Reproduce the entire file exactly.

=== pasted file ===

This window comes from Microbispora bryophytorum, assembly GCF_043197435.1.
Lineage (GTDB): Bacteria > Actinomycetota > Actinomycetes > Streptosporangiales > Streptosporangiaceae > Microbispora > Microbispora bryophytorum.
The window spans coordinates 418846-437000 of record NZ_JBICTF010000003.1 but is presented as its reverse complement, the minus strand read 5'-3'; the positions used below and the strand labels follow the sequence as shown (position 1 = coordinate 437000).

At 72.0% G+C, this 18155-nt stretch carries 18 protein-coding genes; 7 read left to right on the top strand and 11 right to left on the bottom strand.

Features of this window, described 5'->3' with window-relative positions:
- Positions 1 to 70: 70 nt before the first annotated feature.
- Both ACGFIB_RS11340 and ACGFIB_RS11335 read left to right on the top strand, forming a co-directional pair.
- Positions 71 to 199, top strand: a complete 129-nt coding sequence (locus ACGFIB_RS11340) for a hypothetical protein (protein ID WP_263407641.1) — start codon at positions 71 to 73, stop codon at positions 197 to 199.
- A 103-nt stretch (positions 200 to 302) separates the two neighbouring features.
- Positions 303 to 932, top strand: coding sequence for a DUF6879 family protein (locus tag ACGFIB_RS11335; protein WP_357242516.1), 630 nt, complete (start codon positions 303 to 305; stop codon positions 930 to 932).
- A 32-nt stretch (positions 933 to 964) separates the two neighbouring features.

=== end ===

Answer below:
This window comes from Microbispora bryophytorum, assembly GCF_043197435.1.
Lineage (GTDB): Bacteria > Actinomycetota > Actinomycetes > Streptosporangiales > Streptosporangiaceae > Microbispora > Microbispora bryophytorum.
The window spans coordinates 418846-437000 of record NZ_JBICTF010000003.1 but is presented as its reverse complement, the minus strand read 5'-3'; the positions used below and the strand labels follow the sequence as shown (position 1 = coordinate 437000).

At 72.0% G+C, this 18155-nt stretch carries 18 protein-coding genes; 7 read left to right on the top strand and 11 right to left on the bottom strand.

Features of this window, described 5'->3' with window-relative positions:
- Positions 1 to 70: 70 nt before the first annotated feature.
- Both ACGFIB_RS11340 and ACGFIB_RS11335 read left to right on the top strand, forming a co-directional pair.
- Positions 71 to 199, top strand: a complete 129-nt coding sequence (locus ACGFIB_RS11340) for a hypothetical protein (protein ID WP_263407641.1) — start codon at positions 71 to 73, stop codon at positions 197 to 199.
- A 103-nt stretch (positions 200 to 302) separates the two neighbouring features.
- Positions 303 to 932, top strand: coding sequence for a DUF6879 family protein (locus tag ACGFIB_RS11335; protein WP_357242516.1), 630 nt, complete (start codon positions 303 to 305; stop codon positions 930 to 932).
- A 32-nt stretch (positions 933 to 964) separates the two neighbouring features.